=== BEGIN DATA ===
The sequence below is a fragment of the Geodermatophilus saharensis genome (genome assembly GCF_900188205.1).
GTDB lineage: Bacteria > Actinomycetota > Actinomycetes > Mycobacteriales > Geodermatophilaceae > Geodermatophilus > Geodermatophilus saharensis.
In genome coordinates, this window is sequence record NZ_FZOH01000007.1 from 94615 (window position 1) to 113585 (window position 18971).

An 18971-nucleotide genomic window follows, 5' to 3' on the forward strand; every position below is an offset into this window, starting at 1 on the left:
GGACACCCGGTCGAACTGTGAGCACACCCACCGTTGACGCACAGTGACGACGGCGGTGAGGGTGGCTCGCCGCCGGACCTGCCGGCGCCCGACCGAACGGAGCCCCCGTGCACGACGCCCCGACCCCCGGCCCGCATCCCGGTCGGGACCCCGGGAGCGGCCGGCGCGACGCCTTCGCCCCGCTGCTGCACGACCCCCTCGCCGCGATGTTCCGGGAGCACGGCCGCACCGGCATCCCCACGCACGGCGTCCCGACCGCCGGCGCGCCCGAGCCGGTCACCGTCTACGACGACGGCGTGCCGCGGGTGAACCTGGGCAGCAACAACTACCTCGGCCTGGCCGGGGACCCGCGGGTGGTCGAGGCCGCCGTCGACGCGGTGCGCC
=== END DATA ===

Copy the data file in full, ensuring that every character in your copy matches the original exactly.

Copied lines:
The sequence below is a fragment of the Geodermatophilus saharensis genome (genome assembly GCF_900188205.1).
GTDB lineage: Bacteria > Actinomycetota > Actinomycetes > Mycobacteriales > Geodermatophilaceae > Geodermatophilus > Geodermatophilus saharensis.
In genome coordinates, this window is sequence record NZ_FZOH01000007.1 from 94615 (window position 1) to 113585 (window position 18971).

An 18971-nucleotide genomic window follows, 5' to 3' on the forward strand; every position below is an offset into this window, starting at 1 on the left:
GGACACCCGGTCGAACTGTGAGCACACCCACCGTTGACGCACAGTGACGACGGCGGTGAGGGTGGCTCGCCGCCGGACCTGCCGGCGCCCGACCGAACGGAGCCCCCGTGCACGACGCCCCGACCCCCGGCCCGCATCCCGGTCGGGACCCCGGGAGCGGCCGGCGCGACGCCTTCGCCCCGCTGCTGCACGACCCCCTCGCCGCGATGTTCCGGGAGCACGGCCGCACCGGCATCCCCACGCACGGCGTCCCGACCGCCGGCGCGCCCGAGCCGGTCACCGTCTACGACGACGGCGTGCCGCGGGTGAACCTGGGCAGCAACAACTACCTCGGCCTGGCCGGGGACCCGCGGGTGGTCGAGGCCGCCGTCGACGCGGTGCGCC